Portland Guitar Co.

Designing and Building
Custom Handcrafted
Guitars, Ukuleles
and Accessories


Portland Guitar Co. | Portland Oregon | Contact Jay Dickinson-503.245.3276 | jay@portlandguitar.com


Home | Orders & Sales | Photo Gallery | Current Builds | Finished Builds | Tilt Action Neck
Engineered Braces | Rosettes & Marquetry | Split Saddle | Shop Tour | Biography | News


Finished Build

Baritone Ukulele Model

Serial UKB 1.6.52

  • Body: Cocobolo
  • Top: Spanish Cedar
  • Neck: Mahogany
  • Binding: Ivoroid
  • Fretboard and Bridge: Ebony
  • Nut and Saddle: Bone
  • Finish: Waterborne Urethane, Matte

Page 2


( 8 ) 3-Oct-2011

Here I am using my miter saw to cut the back set to size.

( 9 ) 3-Oct-2011

The back set needs to be reduced in thickness. I use my drum sander to carefully reduce the thickness to about 100 mils thick. 1 mil = 1/1000 of an inch. By the time the ukulele is finished the back will be about 80 mils thick.

( 10 ) 3-Oct-2011

I use the table saw to cut the side pieces to width.

( 11 ) 3-Oct-2011

The sides get thinned in the drum dander to about 75 mils thick.

( 12 ) 3-Oct-2011

I have a very good set of digital calipers to measure the woods dimensions. I strive to work to about a 5 mil tolerance. I am a bit of a measurement nut. Measure twice, thrice and maybe once more just for good measure, then cut. I regularly work with very expensive pieces of wood and I don't like to cut in the wrong place. It is disrespectful to the tree and wood to waste it unnecessarily.

( 13 ) 3-Oct-2011

Before I glue the back pieces together I spend time arranging them to make sure I line everything up. The figure of the wood doesn't go straight through the wood, so I have to anticipate how I am going to be sanding the wood and how that will change the figure.

( 14 ) 3-Oct-2011

Here I am using the belt sander to create a straight gluing edge.

( 15 ) 3-Oct-2011

I use this tool of my own design to create a really straight jointing edge. This tool holds the piece vertical and has a piece of sandpaper attached to a very flat piece of aluminum strut. With a bit of care I can create a joint that you can not see.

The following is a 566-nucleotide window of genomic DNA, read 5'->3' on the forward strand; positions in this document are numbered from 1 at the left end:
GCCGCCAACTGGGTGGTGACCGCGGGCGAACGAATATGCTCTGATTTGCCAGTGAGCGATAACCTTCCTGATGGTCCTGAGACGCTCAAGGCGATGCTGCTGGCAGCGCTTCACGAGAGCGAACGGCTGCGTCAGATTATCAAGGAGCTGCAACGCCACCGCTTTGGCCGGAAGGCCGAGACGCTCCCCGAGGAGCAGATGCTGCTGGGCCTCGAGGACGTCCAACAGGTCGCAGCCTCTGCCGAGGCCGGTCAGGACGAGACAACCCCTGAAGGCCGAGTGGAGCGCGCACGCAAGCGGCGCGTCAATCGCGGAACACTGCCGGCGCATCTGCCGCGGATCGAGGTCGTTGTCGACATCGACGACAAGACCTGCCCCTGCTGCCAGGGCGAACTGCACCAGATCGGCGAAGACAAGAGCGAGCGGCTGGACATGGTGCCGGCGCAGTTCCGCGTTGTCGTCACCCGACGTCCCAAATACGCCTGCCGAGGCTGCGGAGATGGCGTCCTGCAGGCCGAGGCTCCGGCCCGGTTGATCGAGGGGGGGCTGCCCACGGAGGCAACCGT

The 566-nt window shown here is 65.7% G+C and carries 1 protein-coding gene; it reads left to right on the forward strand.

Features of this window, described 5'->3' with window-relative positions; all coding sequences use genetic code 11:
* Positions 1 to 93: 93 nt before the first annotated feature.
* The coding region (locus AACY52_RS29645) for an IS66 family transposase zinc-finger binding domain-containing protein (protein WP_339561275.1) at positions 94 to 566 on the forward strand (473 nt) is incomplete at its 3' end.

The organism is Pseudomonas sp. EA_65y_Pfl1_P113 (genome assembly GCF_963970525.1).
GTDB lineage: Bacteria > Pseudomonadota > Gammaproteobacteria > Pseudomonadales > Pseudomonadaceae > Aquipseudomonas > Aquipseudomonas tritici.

( 16 ) 3-Oct-2011

I apply a bead of glue to the jointing surface.

( 17 ) 3-Oct-2011

This tool is used to glue the two halves of the back together. The wedges push the pieces together while the horizontal struts keep the wood from buckling.

( 18 ) 3-Oct-2011

A beautiful book matched set of Cocobolo.

( 19 ) 3-Oct-2011

I use the bandsaw to cut out the pieces of Spanish Cedar we are using for the top.

( 20 ) 3-Oct-2011

The top pieces get the same treatment as the back pieces. I spend as much time as necessary to get the joint perfect.

( 21 ) 3-Oct-2011

A bead of glue.

( 22 ) 3-Oct-2011

And the two halves go into the joining tool.

( 23 ) 3-Oct-2011

The joined top set. The top has not been sanded to its final thickness yet. After the rosette has been set the top will be sanded to about 90 mils thick.

( 24 ) 3-Oct-2011

Here I am laying out the side pieces with their template.

( 25 ) 3-Oct-2011

I lay the side piece on the heating blanket. The heating blanket is used to make the sides pliable while they are being bent.

( 26 ) 3-Oct-2011

I lay the top piece of flashing over the side piece and use a set of clothes pins to hold everything together. The holes will let me squirt water onto the wood while I am bending it. The water keeps the wood from scorching, helps to lubricate it and to conduct the heat into the wood effectively.

( 27 ) 3-Oct-2011

The whole assembly goes into the bending machine.

( 28 ) 3-Oct-2011

The first thing that happens is the waist is pressed into shape. Then the upper bout is bent over the form using the upper roller.